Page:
The Weeknd has gotten himself into some possible legal trouble. According to E! News, the singer whose real name Abel Tesfaye, together with his team were hit with a lawsuit by a British company that claims that The Weeknd ripped off the musical composition for his hit single, "The Hills" from a track by composer Tom Raybould which was used for the 2013 movie The Machine.
A lawsuit was filed last Wednesday at the U.S. District Court in Los Angeles, stating that Cutting Edge Music (Holding) Limited alleges that the artist "copyrighted musical composition of an original song, titled 'Revolution' on the soundtrack album and ‘Revolution Sequence' on the cue sheet, from the score for the motion picture entitled The Machine."
Apparently, the lawsuit does not stop there, it was also continually stated that "With full knowledge of CEMH's copyright in the Track, and without CEMH's permission, Defendants blatantly copied a unique and significant portion of the Track and included it in a high profile and widely distributed single and album, thereby infringing on the copyrights exclusively licensed by CEMH."
According to Allmusic.com, looking back on April, Tesfaye, 26, won Juno Awards in the categories of Breakthrough Artist of the Year and R&B/Soul Recording Artist of the Year. Trilogy was certified platinum by the RIAA the next month. Kiss Land, much darker in tone than its title implied, followed in September 2013 and debuted at number two.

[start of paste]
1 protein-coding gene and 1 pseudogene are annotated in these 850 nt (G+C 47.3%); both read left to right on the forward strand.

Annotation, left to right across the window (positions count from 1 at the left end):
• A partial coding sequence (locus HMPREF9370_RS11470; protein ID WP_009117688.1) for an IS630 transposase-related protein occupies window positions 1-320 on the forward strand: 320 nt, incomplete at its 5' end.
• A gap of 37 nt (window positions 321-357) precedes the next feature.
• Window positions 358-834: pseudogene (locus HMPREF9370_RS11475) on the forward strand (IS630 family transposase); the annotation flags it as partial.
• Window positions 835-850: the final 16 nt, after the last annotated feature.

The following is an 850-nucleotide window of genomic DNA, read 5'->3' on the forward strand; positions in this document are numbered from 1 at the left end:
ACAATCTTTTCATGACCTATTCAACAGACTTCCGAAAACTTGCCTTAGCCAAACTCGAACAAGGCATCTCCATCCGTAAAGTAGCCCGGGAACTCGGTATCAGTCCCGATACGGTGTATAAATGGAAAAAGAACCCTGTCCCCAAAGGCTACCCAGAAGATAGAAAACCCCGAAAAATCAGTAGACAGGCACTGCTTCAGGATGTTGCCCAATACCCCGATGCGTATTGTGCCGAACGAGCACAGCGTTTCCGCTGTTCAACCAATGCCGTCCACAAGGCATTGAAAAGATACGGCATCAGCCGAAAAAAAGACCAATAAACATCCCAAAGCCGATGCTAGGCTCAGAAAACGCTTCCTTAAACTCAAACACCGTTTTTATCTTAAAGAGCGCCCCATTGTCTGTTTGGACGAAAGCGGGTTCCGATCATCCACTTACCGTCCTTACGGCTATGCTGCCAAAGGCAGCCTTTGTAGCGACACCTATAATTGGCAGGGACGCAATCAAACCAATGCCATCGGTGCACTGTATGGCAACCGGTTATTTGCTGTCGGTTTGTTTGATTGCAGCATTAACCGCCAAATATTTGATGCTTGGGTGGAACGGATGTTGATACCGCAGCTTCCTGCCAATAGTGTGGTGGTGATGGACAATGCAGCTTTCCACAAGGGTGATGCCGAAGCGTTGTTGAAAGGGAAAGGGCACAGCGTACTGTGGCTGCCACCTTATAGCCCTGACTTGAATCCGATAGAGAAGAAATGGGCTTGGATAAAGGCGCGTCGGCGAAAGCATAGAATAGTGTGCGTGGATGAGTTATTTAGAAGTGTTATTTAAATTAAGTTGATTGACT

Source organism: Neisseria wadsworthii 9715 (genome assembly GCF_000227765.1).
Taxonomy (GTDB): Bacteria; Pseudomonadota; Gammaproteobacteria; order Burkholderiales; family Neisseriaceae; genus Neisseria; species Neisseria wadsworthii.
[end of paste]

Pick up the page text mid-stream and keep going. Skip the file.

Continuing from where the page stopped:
Out of its several singles, only Live For, featuring Drake, touched the Hot R&B/Hip-Hop charts. Tesfaye had much more success with a series of non-album singles that followed. "Often," released in 2014, was at Top Ten R&B/Hip-Hop hits. In addition, the "Can't Feel My Face" singer was featured on Ariana Grande’s "Love Me Harder," which reached the Top Ten of the Hot 100 and went platinum in the U.S.
"Earned It," featured in Fifty Shades of Grey, repeated the same feats. In 2015, the alternative R&B act issued "The Hills," a booming ballad, and "Can't Feel My Face," a disco-funk throwback, as the first two singles from Beauty Behind the Madness. The former cracked the Hot 100 Top 20, while the latter reached the chart's Top Ten. The album was issued that August and debuted at number one.